All I can do is tell you what I do, which I wrote about more extensively in Making It Work While You’re Mostly Working For Free. You juggle the things and you take them as the work comes and you’re strict with your daily workload. You’re honest about what you can and cannot take on and you don’t let yourself slack off just because there isn’t a bosslady walking past your desk every hour.
As for the day job, I suppose you want to take one that doesn’t wipe you out once it’s over, because you’ll be writing when you aren’t there. Or you can take one that has a lot of down time, so you can write while you are there. That’s how I got started. I worked a cubicle job in tech support, and I fit in writing between waiting on calls. Or I wrote on my lunch breaks. I wrote on weekends. When I was first starting out, I would work a nine-hour shift, update my website often during lunch, have a rehearsal at night, then recap for TWoP until one in the morning or so. But that’s what I wanted to do; I was happy doing that. But I had a desk job. If I’d been waiting tables all day or running after kids, I can’t imagine I would’ve still had the energy to write thousands of words every night. Also: I smoked a lot of cigarettes back then, and I do think that helped. I’m not encouraging it. I’m just saying smoking got me through a lot of times when I probably should’ve been sleeping.
[I don't understand how people can smoke pot and be productive. How do they do it? How do they make their fingers work? How are they not like, "You guys! Fingers are just hand sticks! FINGERS ARE JUST HAND STICKS. Did you ever notice how they move even when you aren't looking at them? I'M SERIOUSLY FREAKED OUT RIGHT NOW, YOU GUYS."]
I’ve got this great story about my parents inside me that is trying to get out but can’t find the right vessel. I’m trying to figure out if it is best told as nonfiction and, if so, as my memoir (which makes me think, “Ugh! Who wants to hear that?”) or a joint biography (by a not-so-unbiased observer)? Or, because the characters are colorful and my parents’ respective circumstances rather unusual, would this work better as fiction? I have a blog on which I used to write humorous anecdotes, and I felt very comfortable with my voice there. (It’s still around but I password-protected it. In any event, I haven’t written there in a long time, as life has been getting in the way.) The fact that I know my nonfiction, anecdotal voice suggests to me that I should go the nonfiction route, but … I just don’t know! Any tips on how I can figure this out so I can move forward?
Omigosh, just start it. Just write it. Pretend you are going to tell me what that story is about your parents and write it. Tell that story. When you are done you will see: did it come out like you barely scratched the surface, and you’ll need to write two hundred more pages until it’s technically a memoir? Or does it sound like an outline for a screenplay? Is it a short story? Or maybe… is there a tv show in there? A tight dramatic play you could write and produce locally using the talented actors in your city?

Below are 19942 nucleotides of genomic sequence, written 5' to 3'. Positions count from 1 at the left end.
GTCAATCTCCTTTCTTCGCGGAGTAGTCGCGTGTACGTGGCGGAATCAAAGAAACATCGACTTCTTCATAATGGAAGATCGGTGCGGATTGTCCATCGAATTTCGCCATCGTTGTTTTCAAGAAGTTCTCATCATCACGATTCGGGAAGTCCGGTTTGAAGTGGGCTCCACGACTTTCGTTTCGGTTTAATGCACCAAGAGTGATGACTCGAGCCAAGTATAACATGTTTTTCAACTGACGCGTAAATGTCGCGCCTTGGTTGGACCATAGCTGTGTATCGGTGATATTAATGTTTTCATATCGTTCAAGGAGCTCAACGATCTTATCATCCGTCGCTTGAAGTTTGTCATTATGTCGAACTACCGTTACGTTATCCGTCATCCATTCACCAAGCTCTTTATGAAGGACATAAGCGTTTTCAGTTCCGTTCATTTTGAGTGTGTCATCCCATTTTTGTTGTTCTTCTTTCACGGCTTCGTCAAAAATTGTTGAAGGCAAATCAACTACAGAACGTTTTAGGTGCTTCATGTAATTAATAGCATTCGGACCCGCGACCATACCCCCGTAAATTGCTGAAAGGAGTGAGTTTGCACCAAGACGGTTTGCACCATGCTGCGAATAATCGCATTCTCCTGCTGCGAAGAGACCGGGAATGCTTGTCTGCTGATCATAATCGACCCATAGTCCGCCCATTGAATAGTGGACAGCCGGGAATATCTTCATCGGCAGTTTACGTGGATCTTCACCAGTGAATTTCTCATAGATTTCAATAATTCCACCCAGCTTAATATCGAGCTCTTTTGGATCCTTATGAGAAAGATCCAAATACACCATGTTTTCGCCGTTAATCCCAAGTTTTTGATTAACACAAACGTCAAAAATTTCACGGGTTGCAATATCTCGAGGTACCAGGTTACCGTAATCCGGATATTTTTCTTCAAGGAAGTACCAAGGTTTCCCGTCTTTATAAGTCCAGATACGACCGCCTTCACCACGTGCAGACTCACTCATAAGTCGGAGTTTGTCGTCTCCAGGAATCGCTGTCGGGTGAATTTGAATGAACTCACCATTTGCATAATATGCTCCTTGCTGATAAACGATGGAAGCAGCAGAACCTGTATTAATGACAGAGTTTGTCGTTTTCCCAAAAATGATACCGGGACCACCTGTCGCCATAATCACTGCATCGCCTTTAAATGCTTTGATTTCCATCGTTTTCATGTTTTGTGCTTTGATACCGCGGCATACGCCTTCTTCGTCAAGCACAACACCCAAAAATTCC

Colorful characters and unusual circumstances usually mean you’ve got something there. And you’re lucky enough to at least recognize you have a voice and you’re comfortable with it, so start. START NOW. Get it out on the page and then worry about what you have. Right now you have an idea. You have a mental story. You have a concept. Write it out and then worry about what you want to do with it.
Novels don’t start as novels. Films don’t start as screenplays. In that picture of my work piles, you’ll see that green notebook. Its pages are scribbled with what became my last screenplay, my last manuscript, my last two pitches, my last two pilot scripts, an unfinished screenplay, my next screenplay, a book proposal, another book proposal, a screenplay outline and about thirty phone meetings where I took notes. Without that green notebook of thoughts, direction, stories and plot points, I wouldn’t have that earlier sentence listing the work I did over the past year.
You don’t have to worry about your finished product right now. You have to worry about getting your story out. Start there, and good luck.
Okay, that last one I got kind of yelly. These letters are giving me anxiety, you guys. Why do you guys keep apologizing for wanting to do this? Does John August get so many apologies? I feel like he doesn’t!
If you have a question about writing or television or novels or screenplays or any of these places where I write words and other people read them, send an email to pamie at pamie dot com with the subject line: YOUR WEEKLY PROCRASTINATION.